Disclosure of Unanticipated Outcomes

May 7, 2018 | Health System Risk Management

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The question, "How many Americans suffer injury or death due to medical error?" has no definitive answer. In the Harvard Medical Practice Study, Leape et al. analyzed data from New York hospitals from 1984 and concluded that approximately 3.7% of patients suffered disabling injury from medical error. The seminal 1999 report To Err Is Human: Building a Safer Health Systemfrom the Institute of Medicine (now t​he National Academy of Medicine) estimated that 44,000 to 98,000 patients die each year as a result of medical error (Kohn et al.). In the Medicare population, about one of every four older adults who is hospitalized experiences an adverse event resulting in serious or temporary harm (AHRQ "Medication Errors"). The U.S. Department of Health and Human Services' Office of Inspector General (OIG) estimates that 13.5% of hospitalized Medicare beneficiaries experience an adverse event resulting in prolonged hospitalization, life-sustaining interventions, disability, or even death. Another 13.5% experience an event resulting in temporary harm that still requires intervention. (OIG) Nearly 5% of hospitalized patients experience an adverse drug event, making such events one of the most common types of inpatient errors (AHRQ "Medication Errors").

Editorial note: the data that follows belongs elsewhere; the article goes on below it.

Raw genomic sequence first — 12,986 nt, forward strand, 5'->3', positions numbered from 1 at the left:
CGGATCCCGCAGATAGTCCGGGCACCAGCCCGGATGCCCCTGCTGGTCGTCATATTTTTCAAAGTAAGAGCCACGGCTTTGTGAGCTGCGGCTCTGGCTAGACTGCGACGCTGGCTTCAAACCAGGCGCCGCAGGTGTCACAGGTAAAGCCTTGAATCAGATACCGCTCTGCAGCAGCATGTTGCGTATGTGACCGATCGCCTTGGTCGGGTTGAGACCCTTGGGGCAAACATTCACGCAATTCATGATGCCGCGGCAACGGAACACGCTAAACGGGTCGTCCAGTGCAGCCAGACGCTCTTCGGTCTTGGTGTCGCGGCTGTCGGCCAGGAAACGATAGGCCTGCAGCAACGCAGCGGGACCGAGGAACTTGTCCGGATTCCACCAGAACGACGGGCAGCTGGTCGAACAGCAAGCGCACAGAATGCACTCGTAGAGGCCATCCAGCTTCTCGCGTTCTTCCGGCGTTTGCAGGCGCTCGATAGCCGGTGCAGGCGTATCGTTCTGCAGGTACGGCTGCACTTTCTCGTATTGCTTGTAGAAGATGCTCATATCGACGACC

Despite enormous advances in the science of patient safety and the understanding of error, medical errors and unanticipated outcomes continue to plague the healthcare system, and probably always will. Causes for this crisis include the following:

So, if error will always be inherent in the system, why try to prevent it? Errors can be reduced, but, although it may not be possible to prevent error entirely, managing the processes by which work is done is possible. Management of medical errors is two-pronged: implement and maintain a strong patient safety program to prevent error, but be prepared to manage the sequelae when error does occur. Disclosure is a strong weapon in the organization's arsenal to manage the aftermath of error.

Patients are entitled to information about their medical care regardless of whether a negative outcome of care was a known complication or unanticipated. Risk managers have always stressed the importance of the informed consent process as a loss prevention tool for outcomes that are known risks of a treatment or procedure. The informed consent process enables providers to discuss known adverse outcomes and complications that can arise. The discussion provides the "needed backdrop" for a postevent conversation (ASHRM "Disclosure of Unanticipated Events") when a known potential outcome, such as an adverse reaction to a medication, does occur.

One must, of course, consider the perspective of the provider, particularly of the physician if he or she was involved in the error. Physicians are and have always been high achievers. In the aftermath of an error, someone is questioning the physician's competence to practice medicine, which has been his or her goal for years. For physicians and for nurses, errors also raise the specter of sanctions by licensing boards. Many licensing boards do not subscribe to a "just culture" and continue to blame providers for errors. The event may also be reported to the National Practitioner Data Bank if litigation ensues and a payment is made to resolve it, which will be a permanent blemish on the provider's reputation. All of these factors must be...

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